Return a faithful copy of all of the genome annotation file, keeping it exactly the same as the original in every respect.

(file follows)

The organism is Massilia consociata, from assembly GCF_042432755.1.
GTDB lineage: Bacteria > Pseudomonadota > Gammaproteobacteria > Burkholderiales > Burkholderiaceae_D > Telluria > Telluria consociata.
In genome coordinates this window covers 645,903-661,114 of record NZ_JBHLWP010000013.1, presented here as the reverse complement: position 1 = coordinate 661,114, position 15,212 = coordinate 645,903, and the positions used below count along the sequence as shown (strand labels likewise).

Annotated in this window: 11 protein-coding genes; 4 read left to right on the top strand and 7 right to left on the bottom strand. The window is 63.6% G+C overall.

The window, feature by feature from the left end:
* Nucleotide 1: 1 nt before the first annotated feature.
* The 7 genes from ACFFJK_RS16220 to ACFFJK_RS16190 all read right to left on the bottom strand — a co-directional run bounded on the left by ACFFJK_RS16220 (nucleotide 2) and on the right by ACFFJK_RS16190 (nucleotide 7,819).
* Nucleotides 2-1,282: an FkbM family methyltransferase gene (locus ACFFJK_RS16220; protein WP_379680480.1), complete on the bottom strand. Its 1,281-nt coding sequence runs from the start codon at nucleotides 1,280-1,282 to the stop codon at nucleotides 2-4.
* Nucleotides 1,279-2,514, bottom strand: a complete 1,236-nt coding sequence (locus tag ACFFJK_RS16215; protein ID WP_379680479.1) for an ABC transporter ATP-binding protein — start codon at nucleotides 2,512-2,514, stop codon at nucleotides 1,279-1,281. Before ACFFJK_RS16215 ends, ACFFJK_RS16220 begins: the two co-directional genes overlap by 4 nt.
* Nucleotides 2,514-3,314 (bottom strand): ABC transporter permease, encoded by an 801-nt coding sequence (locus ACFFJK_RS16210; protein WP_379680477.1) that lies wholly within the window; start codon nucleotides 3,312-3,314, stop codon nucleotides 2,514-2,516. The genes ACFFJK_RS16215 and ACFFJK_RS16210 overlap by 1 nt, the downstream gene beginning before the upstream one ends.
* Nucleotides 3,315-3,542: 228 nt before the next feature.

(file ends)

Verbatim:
The organism is Massilia consociata, from assembly GCF_042432755.1.
GTDB lineage: Bacteria > Pseudomonadota > Gammaproteobacteria > Burkholderiales > Burkholderiaceae_D > Telluria > Telluria consociata.
In genome coordinates this window covers 645,903-661,114 of record NZ_JBHLWP010000013.1, presented here as the reverse complement: position 1 = coordinate 661,114, position 15,212 = coordinate 645,903, and the positions used below count along the sequence as shown (strand labels likewise).

Annotated in this window: 11 protein-coding genes; 4 read left to right on the top strand and 7 right to left on the bottom strand. The window is 63.6% G+C overall.

The window, feature by feature from the left end:
* Nucleotide 1: 1 nt before the first annotated feature.
* The 7 genes from ACFFJK_RS16220 to ACFFJK_RS16190 all read right to left on the bottom strand — a co-directional run bounded on the left by ACFFJK_RS16220 (nucleotide 2) and on the right by ACFFJK_RS16190 (nucleotide 7,819).
* Nucleotides 2-1,282: an FkbM family methyltransferase gene (locus ACFFJK_RS16220; protein WP_379680480.1), complete on the bottom strand. Its 1,281-nt coding sequence runs from the start codon at nucleotides 1,280-1,282 to the stop codon at nucleotides 2-4.
* Nucleotides 1,279-2,514, bottom strand: a complete 1,236-nt coding sequence (locus tag ACFFJK_RS16215; protein ID WP_379680479.1) for an ABC transporter ATP-binding protein — start codon at nucleotides 2,512-2,514, stop codon at nucleotides 1,279-1,281. Before ACFFJK_RS16215 ends, ACFFJK_RS16220 begins: the two co-directional genes overlap by 4 nt.
* Nucleotides 2,514-3,314 (bottom strand): ABC transporter permease, encoded by an 801-nt coding sequence (locus ACFFJK_RS16210; protein WP_379680477.1) that lies wholly within the window; start codon nucleotides 3,312-3,314, stop codon nucleotides 2,514-2,516. The genes ACFFJK_RS16215 and ACFFJK_RS16210 overlap by 1 nt, the downstream gene beginning before the upstream one ends.
* Nucleotides 3,315-3,542: 228 nt before the next feature.